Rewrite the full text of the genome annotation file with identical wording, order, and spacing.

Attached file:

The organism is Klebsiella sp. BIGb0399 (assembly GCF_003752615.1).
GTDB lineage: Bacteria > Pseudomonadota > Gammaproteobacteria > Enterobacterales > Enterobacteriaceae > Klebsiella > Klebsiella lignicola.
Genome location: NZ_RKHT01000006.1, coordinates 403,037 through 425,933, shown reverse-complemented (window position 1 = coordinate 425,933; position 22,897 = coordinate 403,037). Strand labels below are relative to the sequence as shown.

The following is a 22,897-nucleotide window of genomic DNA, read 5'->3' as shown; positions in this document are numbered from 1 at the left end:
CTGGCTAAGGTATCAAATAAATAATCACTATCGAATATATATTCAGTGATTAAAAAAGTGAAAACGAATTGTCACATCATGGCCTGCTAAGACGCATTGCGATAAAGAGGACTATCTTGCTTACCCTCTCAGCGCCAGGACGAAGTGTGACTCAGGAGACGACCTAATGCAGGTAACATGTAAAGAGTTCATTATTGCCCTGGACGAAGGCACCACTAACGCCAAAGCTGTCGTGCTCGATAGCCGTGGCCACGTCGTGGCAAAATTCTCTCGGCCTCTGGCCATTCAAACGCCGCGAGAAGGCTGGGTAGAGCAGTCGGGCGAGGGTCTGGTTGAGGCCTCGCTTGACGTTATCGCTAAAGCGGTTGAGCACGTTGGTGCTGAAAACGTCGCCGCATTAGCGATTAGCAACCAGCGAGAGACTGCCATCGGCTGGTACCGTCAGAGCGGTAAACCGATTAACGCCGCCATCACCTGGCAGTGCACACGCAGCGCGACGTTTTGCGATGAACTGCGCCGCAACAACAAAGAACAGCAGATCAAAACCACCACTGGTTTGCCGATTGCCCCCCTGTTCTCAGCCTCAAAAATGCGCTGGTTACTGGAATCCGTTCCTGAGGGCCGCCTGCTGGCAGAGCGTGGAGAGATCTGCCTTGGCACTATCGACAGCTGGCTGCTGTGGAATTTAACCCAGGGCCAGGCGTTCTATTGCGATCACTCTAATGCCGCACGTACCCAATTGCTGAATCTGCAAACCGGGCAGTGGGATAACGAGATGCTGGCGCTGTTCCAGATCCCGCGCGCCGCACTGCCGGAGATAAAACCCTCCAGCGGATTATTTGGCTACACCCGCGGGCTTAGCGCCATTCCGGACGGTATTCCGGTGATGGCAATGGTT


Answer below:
The organism is Klebsiella sp. BIGb0399 (assembly GCF_003752615.1).
GTDB lineage: Bacteria > Pseudomonadota > Gammaproteobacteria > Enterobacterales > Enterobacteriaceae > Klebsiella > Klebsiella lignicola.
Genome location: NZ_RKHT01000006.1, coordinates 403,037 through 425,933, shown reverse-complemented (window position 1 = coordinate 425,933; position 22,897 = coordinate 403,037). Strand labels below are relative to the sequence as shown.

The following is a 22,897-nucleotide window of genomic DNA, read 5'->3' as shown; positions in this document are numbered from 1 at the left end:
CTGGCTAAGGTATCAAATAAATAATCACTATCGAATATATATTCAGTGATTAAAAAAGTGAAAACGAATTGTCACATCATGGCCTGCTAAGACGCATTGCGATAAAGAGGACTATCTTGCTTACCCTCTCAGCGCCAGGACGAAGTGTGACTCAGGAGACGACCTAATGCAGGTAACATGTAAAGAGTTCATTATTGCCCTGGACGAAGGCACCACTAACGCCAAAGCTGTCGTGCTCGATAGCCGTGGCCACGTCGTGGCAAAATTCTCTCGGCCTCTGGCCATTCAAACGCCGCGAGAAGGCTGGGTAGAGCAGTCGGGCGAGGGTCTGGTTGAGGCCTCGCTTGACGTTATCGCTAAAGCGGTTGAGCACGTTGGTGCTGAAAACGTCGCCGCATTAGCGATTAGCAACCAGCGAGAGACTGCCATCGGCTGGTACCGTCAGAGCGGTAAACCGATTAACGCCGCCATCACCTGGCAGTGCACACGCAGCGCGACGTTTTGCGATGAACTGCGCCGCAACAACAAAGAACAGCAGATCAAAACCACCACTGGTTTGCCGATTGCCCCCCTGTTCTCAGCCTCAAAAATGCGCTGGTTACTGGAATCCGTTCCTGAGGGCCGCCTGCTGGCAGAGCGTGGAGAGATCTGCCTTGGCACTATCGACAGCTGGCTGCTGTGGAATTTAACCCAGGGCCAGGCGTTCTATTGCGATCACTCTAATGCCGCACGTACCCAATTGCTGAATCTGCAAACCGGGCAGTGGGATAACGAGATGCTGGCGCTGTTCCAGATCCCGCGCGCCGCACTGCCGGAGATAAAACCCTCCAGCGGATTATTTGGCTACACCCGCGGGCTTAGCGCCATTCCGGACGGTATTCCGGTGATGGCAATGGTT